Interestingly, Fahad also claimed that a major rationale for the uptick in do-it-yourself weapons manufacturing in Damascus was a grim recognition by FSA units that if "extremists get all the advanced weapons, [the FSA] will themselves become victims." Self-preservation now has an intramural motive within the opposition.
"I was myself present in East Ghouta last July," Fahad said. "Al-Nusra there did not exceed maybe 20 fighters. Today they are around 150, not a huge number, but still more than before. The excuse that the West does not support the rebels for fear of extremism is accomplishing the opposite. The extremists multiply because of lack of support."
But even without that support, or with not much of it anyway, the extremists suffer from a fatal affliction: they're extremists.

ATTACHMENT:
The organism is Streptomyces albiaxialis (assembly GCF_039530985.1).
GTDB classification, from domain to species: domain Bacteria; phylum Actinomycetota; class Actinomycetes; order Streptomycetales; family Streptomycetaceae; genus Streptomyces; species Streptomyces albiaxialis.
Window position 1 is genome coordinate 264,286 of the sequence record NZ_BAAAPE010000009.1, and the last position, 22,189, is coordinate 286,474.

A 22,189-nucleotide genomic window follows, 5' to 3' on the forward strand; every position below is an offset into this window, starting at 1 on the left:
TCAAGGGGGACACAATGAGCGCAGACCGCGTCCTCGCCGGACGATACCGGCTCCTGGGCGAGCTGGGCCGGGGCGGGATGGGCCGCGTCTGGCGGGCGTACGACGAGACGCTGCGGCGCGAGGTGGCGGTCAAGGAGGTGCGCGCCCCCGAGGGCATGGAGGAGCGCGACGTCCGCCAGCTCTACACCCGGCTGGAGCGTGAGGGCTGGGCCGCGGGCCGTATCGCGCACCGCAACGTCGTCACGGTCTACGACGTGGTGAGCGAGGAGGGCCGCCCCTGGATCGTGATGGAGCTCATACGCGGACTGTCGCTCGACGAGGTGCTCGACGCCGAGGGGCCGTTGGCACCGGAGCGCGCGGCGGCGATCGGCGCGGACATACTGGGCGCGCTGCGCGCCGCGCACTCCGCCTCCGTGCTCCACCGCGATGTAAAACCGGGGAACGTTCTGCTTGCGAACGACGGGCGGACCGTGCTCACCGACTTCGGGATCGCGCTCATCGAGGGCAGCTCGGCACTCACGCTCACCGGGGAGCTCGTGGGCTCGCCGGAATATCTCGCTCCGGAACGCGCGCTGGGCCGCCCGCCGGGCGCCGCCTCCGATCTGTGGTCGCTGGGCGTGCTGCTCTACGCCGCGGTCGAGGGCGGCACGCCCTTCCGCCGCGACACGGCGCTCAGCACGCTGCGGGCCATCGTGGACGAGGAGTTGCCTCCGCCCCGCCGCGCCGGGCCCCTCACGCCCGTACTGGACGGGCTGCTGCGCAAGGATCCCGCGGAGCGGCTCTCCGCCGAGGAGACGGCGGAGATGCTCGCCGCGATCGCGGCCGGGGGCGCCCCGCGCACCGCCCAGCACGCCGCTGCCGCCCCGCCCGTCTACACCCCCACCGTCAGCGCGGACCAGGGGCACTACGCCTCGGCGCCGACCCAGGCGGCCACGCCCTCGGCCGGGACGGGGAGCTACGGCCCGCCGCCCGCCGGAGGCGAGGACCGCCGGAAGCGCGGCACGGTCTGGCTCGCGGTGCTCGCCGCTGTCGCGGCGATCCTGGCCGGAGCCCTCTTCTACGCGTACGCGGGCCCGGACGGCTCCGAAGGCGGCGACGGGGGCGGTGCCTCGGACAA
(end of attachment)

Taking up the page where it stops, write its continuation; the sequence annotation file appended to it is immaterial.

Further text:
It's usually difficult to get high-level FSA commanders to talk openly about the ideological differences, and indeed physical confrontations, that are beginning to define FSA-al-Qaeda relations in Syria. Fahad was more forthcoming than most and offered an example of what analysts are already beginning to observe as percolations of sahwa, or an Anbar-style "Awakening" to expel or marginalize extremists. Popular demonstrations against the Islamic State, many of which have been violently suppressed, have been ongoing for weeks. Yesterday, al-Qaeda blew up the headquarters of the widely-respected FSA-linked Ahfad al-Rasul Brigade in Raqqa, killing its commander. According to the Syrian Observatory for Human Rights, jihadists in that same province almost certainly detained and may have murdered Father Paolo Dall'Oglio, a Jesuit priest and Christian hero of the revolution. Few Syrians I've spoken to lately believe that al-Qaeda-run bakeries, much less the distribution of Teletubbies or the hosting of musical chairs during Ramadan, will keep the jihadists in good odor in the long term.